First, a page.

The North Pole
by Kathan BrownPublished by Crown Point Press, 2004. 504 pp., with 120 color photographs.
The North Pole by Kathan Brown is an eloquent book that defies conventional categorization. Part travelogue, it is also a testament to the aspiration of human endeavor and a warning about the potentially devastating effect of global warming... The book illustrates the complex, fragile interconnections of nature and shows how inhabitants of this place, whether animal or human have adapted to survive... Kathan Brown's book leaves one with a tangible sense of this awesome place and moving examples of the courage of those who have sought to experience it. -Printmaking Today
One might be tempted to classify The North Pole as a travel book, but Kathan Brown's exquisite writing and pictures trancend the just-the-facts style of most publications of the genre. Not only does she record her observations, but she incorporates words from an old journal, conversations with members of the expedition and interviews with others familiar with the region. Brown also explores the history and physical aspects of the Arctic and discusses the effects of global warming...This is a book of stunning images and insightful observations. -San Francisco Chronicle
Lyrical and practical by turns, an apt portrait of a haunting landscape along with an ample variety of scientific views on the climate and ecology. -Kirkus Discoveries
If you are a person who reads for pleasure plus information, you will enjoy this book. Did you know that fewer than 14,000 people have ever been to the North Pole, and that Robert E. Peary, who supposedly discovered it in 1909, probably didn't make it there? Many experts now believe that the North Pole was first reached by surface travel in 1969, the year Neil Armstrong walked on the moon.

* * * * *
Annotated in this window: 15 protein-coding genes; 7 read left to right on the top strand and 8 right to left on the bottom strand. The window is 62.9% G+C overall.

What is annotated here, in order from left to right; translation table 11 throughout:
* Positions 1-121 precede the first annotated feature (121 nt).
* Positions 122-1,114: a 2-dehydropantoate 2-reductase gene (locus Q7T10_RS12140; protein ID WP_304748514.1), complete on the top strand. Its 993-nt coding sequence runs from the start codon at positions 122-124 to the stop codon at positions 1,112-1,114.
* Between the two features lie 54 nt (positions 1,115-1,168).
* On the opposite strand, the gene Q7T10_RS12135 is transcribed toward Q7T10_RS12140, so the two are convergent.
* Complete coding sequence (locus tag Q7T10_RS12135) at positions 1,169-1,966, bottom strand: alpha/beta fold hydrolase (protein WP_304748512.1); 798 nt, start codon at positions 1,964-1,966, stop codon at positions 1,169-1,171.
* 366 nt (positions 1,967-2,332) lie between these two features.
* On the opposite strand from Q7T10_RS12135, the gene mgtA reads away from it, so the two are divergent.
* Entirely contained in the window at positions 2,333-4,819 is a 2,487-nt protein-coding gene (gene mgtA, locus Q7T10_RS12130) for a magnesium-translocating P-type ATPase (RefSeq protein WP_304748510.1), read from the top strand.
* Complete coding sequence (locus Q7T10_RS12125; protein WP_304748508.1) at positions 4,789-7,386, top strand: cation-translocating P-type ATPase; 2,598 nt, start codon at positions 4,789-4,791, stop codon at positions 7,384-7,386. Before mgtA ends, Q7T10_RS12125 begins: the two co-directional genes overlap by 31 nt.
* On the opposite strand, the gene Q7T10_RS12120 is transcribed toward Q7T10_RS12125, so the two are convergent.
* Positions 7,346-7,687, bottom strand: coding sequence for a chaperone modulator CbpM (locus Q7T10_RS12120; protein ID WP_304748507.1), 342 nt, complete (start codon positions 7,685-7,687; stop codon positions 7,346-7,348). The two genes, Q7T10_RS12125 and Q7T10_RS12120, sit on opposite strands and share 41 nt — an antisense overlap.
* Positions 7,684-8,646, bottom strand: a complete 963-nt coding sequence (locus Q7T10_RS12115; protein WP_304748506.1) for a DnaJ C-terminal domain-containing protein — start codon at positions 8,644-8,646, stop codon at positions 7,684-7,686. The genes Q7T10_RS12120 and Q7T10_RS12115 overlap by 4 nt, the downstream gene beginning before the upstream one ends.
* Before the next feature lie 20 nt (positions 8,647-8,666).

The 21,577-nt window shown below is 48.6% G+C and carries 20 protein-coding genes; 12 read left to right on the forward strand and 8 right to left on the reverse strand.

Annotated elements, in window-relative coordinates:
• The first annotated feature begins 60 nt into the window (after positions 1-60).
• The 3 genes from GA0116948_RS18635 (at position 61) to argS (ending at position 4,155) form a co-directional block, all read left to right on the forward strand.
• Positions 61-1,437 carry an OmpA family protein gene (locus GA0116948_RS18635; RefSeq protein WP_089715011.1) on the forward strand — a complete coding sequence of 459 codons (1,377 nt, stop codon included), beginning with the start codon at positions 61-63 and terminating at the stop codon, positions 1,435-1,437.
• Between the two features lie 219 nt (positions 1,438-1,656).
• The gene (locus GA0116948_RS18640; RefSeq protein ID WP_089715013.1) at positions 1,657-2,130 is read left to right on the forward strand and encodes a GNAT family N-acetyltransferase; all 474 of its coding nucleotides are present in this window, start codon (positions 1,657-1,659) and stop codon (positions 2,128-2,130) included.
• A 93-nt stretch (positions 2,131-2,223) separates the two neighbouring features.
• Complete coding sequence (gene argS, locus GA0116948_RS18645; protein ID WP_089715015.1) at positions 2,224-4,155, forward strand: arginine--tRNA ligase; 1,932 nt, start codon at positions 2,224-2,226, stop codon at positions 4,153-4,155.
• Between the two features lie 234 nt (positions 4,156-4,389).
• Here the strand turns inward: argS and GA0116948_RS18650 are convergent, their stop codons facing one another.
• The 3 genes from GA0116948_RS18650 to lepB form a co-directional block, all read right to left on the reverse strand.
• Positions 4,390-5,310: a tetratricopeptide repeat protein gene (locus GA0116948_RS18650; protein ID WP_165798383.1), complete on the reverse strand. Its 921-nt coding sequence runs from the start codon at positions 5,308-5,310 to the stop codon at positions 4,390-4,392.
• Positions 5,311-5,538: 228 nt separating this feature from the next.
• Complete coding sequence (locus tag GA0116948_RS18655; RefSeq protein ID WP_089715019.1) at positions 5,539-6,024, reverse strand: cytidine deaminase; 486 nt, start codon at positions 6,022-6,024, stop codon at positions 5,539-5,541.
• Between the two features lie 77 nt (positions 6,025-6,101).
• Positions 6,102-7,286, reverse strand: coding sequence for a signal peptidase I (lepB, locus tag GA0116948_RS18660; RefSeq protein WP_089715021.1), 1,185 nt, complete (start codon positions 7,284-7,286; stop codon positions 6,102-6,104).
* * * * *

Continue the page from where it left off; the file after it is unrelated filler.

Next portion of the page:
The North Pole is in the Arctic Ocean, under a vast sheet of drifting ice that was ten feet thick when submarines using sonar began measuring it in 1958. Now, it has diminished to six feet thick. Why this has happened (global warming) and why it matters to us is a sub-theme of the book.
The main theme is the author's trip to the North Pole in 2002 on a Russian nuclear powered icebreaker. Her account of the journey is juxtaposed with excerpts from the gripping diary of Fridtjof Nansen, an explorer who traveled in the area by dogsled a hundred years ago. Brown also includes 120 photographs and eight conversations with various experts on history, wildlife, exploration, and current scientific ideas concerning this empty but strangely compelling and symbolic spot on the surface of the earth.